Self Employed and Claiming Working Tax Credits

Discussion in 'Accounts & Finance' started by Voddiemonster, Jul 10, 2007.

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  1. Voddiemonster

    Voddiemonster UKBF Newcomer Free Member

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    Is anyone else self employed and claiming working tax credit?

    I was advised by a friend that because i am just starting out and I have no capital or savings that I could put down Zero income but claim my hours. I would then be entitled to full tax working tax credits. Does this sound right?

    I am just concerned because i have had so much trouble with working tax credits before and i am still trying to get back working tax credits due to me since January, whilst working full time in the NHS so when i do make my change of circumstances, i want to ensure that i do get things right and maybe they wont make any errors this time.

    I have two children under 16 and i am a single parent if that helps.

     
    Posted: Jul 10, 2007 By: Voddiemonster Member since: Jul 10, 2007
    #1
  2. miketombs

    miketombs UKBF Enthusiast Free Member

    536 29
    You're certainly entitled to claim WTC whilst you're self-employed. It's usually based on the previous year's income, but if (as in you case probably) there will be completely different circumstances, I imagine you can give an estimate for the current year. That won't be zero though, it will be your expected profit.
     
    Posted: Jul 20, 2007 By: miketombs Member since: Jan 13, 2007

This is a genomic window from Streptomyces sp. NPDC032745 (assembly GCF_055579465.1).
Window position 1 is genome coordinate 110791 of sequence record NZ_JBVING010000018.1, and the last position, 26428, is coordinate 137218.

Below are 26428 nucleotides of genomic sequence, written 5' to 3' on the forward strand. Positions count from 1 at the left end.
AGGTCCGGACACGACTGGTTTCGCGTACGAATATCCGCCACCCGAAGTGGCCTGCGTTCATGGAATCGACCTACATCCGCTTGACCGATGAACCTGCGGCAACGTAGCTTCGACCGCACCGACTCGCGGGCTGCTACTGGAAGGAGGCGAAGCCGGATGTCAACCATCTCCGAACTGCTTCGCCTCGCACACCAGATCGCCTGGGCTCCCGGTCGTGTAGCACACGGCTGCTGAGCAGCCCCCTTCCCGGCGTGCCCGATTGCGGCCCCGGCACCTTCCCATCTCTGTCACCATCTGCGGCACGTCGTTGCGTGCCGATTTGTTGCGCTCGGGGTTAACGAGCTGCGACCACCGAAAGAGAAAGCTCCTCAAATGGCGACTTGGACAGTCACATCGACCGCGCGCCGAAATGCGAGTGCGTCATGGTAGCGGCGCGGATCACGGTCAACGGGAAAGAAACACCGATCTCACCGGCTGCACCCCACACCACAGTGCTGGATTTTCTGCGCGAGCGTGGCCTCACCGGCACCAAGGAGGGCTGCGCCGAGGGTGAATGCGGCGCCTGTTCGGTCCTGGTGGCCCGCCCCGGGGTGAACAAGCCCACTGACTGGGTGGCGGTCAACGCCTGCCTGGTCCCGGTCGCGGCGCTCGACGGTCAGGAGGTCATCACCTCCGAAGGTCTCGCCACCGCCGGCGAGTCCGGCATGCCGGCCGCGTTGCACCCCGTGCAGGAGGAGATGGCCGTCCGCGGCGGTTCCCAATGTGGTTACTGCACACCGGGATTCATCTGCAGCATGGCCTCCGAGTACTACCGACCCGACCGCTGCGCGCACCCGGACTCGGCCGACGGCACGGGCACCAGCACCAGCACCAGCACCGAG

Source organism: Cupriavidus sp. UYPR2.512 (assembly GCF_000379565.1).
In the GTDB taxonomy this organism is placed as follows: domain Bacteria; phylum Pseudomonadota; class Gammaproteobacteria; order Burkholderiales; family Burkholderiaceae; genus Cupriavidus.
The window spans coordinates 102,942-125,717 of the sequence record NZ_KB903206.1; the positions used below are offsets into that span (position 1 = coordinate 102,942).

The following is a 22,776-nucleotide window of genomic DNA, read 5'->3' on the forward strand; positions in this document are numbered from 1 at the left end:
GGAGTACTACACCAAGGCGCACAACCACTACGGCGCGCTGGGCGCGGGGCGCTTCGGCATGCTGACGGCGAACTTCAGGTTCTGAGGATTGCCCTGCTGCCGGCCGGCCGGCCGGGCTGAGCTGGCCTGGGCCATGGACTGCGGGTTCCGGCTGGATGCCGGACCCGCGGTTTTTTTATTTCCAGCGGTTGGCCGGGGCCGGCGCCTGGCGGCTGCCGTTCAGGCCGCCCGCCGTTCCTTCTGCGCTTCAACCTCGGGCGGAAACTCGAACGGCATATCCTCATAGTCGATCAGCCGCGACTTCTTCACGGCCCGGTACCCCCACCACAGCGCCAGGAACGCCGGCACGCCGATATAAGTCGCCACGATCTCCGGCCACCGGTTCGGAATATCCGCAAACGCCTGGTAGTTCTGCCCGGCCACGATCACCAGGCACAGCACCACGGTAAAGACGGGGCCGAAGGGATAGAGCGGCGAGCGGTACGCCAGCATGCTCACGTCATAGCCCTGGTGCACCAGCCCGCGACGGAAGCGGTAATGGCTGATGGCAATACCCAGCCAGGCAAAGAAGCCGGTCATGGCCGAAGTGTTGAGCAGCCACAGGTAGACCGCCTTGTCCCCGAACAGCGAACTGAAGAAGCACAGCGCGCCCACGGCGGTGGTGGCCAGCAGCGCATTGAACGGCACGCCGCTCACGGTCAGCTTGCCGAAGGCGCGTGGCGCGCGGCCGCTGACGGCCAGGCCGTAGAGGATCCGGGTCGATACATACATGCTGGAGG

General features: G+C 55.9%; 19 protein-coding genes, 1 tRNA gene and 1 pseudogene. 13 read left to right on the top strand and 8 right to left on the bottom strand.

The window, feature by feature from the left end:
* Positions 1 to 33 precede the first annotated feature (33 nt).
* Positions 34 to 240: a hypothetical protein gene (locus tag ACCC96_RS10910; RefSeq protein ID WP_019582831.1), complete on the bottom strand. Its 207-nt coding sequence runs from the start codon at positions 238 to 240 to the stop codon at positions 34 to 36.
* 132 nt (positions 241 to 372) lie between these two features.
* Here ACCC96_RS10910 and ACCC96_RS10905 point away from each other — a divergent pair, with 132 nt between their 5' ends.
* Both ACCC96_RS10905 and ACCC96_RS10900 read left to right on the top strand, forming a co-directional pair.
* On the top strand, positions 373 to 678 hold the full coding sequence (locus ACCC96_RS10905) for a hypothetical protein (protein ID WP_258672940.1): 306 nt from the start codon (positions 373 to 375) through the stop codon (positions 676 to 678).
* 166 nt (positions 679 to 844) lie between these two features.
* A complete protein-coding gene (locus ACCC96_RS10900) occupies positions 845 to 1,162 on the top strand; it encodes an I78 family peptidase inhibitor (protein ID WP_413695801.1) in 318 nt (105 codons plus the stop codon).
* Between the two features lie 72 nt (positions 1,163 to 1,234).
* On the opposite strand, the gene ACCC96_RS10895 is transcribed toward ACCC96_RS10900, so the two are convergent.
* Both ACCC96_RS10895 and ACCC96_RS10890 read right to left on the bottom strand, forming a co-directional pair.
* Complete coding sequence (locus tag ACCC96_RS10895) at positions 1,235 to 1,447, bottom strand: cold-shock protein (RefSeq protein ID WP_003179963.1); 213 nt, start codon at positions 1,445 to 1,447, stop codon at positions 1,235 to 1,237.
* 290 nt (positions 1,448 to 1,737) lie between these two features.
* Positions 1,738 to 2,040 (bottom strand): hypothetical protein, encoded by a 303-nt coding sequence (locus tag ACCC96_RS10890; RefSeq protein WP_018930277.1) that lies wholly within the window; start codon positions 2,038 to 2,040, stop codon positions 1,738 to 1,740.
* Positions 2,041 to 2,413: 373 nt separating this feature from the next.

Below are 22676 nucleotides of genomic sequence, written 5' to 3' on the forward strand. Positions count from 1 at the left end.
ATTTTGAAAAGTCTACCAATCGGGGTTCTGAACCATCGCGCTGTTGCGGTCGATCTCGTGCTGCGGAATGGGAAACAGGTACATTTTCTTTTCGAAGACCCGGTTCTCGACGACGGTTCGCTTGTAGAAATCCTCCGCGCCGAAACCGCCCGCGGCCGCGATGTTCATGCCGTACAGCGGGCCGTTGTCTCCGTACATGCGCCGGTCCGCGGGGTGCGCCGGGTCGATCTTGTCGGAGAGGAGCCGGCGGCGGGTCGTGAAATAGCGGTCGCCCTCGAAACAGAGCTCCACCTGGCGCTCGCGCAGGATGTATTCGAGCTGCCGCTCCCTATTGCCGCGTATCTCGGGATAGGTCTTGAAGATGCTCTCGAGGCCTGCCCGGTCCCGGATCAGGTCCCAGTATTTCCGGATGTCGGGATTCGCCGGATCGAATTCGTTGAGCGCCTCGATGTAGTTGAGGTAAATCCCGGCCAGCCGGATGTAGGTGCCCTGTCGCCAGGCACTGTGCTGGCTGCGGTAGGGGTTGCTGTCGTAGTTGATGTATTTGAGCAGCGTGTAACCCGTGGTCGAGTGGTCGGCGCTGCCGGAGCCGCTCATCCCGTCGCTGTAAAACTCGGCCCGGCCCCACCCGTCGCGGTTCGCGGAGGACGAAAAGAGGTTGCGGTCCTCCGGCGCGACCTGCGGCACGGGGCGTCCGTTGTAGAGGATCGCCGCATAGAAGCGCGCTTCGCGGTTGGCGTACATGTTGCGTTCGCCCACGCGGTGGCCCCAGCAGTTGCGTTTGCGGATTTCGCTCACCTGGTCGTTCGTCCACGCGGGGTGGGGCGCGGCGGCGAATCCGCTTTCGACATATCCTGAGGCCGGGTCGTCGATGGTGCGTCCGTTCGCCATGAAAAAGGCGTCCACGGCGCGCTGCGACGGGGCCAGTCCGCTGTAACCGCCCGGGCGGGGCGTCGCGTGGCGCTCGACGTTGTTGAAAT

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  3. Voddiemonster

    Voddiemonster UKBF Newcomer Free Member

    26 3
    Many thanks for the advice. I mentioned the Zero income as i was informed that when you are starting a business from scratch that the inland revenue does not expect you to make any profit within the first year of business. Not sure if the advice i have been given is right but that is what i have been told.
     
    Posted: Jul 20, 2007 By: Voddiemonster Member since: Jul 10, 2007
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  4. carey bookkeeping

    carey bookkeeping UKBF Newcomer Free Member

    196 24
    Hi, You are just down the road from me!
    Be very careful about putting a 'zero' income. Although this may well end up the case in your first year of trading. If your business did make a profit ie £2000 then that is your earnings for the year. Its best to keep a track of profit over the year and update Child Tax Credits regularly so they can change and amend the claim. You dont want to end up paying any of it back!
    But yes you would be entilied to it so go ahead and claim but just watch as the year progresses.
     
    Posted: Jul 21, 2007 By: carey bookkeeping Member since: Mar 2, 2007
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  5. Voddiemonster

    Voddiemonster UKBF Newcomer Free Member

    26 3
    Thanks for the support Judith. Oh another Southampton lass *waves*
    Yeah i know i will have to be careful. In the last 6 years they have messed up my working tax credits 8 times. Each time they have underpaid me and i have had to chase money i have been owed. They have forced me out of work for the 2nd time in 3 years due to this andthe simple fact that without that money i could not afford childcare. Instead of going on income support this time i thought i would go self employed and try my own venture.

    Dont get me wrong im not rushing into all this with my eyes shut. I have thought long and hard about working from home self employed for a number of years. I would have just liked to do it my time and not through there mess ups. But then again i could look at it as they pushed me in at the deep and i always seem to work better on that basis anyway lol.